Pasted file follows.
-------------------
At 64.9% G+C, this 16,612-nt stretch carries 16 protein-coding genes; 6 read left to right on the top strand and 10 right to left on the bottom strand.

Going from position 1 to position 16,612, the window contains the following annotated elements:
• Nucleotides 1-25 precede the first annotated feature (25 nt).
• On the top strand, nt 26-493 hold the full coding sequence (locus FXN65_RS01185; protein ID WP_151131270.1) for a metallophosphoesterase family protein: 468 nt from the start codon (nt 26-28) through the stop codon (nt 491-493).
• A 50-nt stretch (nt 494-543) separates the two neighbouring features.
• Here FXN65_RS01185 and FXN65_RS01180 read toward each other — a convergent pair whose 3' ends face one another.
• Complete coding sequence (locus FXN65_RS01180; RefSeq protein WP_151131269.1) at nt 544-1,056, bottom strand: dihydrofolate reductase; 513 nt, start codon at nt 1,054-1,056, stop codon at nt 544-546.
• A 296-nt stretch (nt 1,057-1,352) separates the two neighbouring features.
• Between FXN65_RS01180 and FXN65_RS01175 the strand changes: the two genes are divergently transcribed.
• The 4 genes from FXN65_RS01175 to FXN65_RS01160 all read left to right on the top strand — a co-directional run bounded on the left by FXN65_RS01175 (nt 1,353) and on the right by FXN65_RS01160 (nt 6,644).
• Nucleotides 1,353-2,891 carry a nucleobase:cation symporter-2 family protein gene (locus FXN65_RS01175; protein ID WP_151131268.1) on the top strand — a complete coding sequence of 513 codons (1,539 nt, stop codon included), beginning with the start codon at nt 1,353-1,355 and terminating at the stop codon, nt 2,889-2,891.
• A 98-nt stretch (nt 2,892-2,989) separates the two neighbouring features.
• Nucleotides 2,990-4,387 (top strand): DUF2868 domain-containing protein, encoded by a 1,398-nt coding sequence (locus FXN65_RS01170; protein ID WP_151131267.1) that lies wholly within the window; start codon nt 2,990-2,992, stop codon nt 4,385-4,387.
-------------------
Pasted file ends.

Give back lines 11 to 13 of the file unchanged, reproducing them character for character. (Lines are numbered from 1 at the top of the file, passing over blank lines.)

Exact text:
• Nucleotides 1,353-2,891 carry a nucleobase:cation symporter-2 family protein gene (locus FXN65_RS01175; protein ID WP_151131268.1) on the top strand — a complete coding sequence of 513 codons (1,539 nt, stop codon included), beginning with the start codon at nt 1,353-1,355 and terminating at the stop codon, nt 2,889-2,891.
• A 98-nt stretch (nt 2,892-2,989) separates the two neighbouring features.
• Nucleotides 2,990-4,387 (top strand): DUF2868 domain-containing protein, encoded by a 1,398-nt coding sequence (locus FXN65_RS01170; protein ID WP_151131267.1) that lies wholly within the window; start codon nt 2,990-2,992, stop codon nt 4,385-4,387.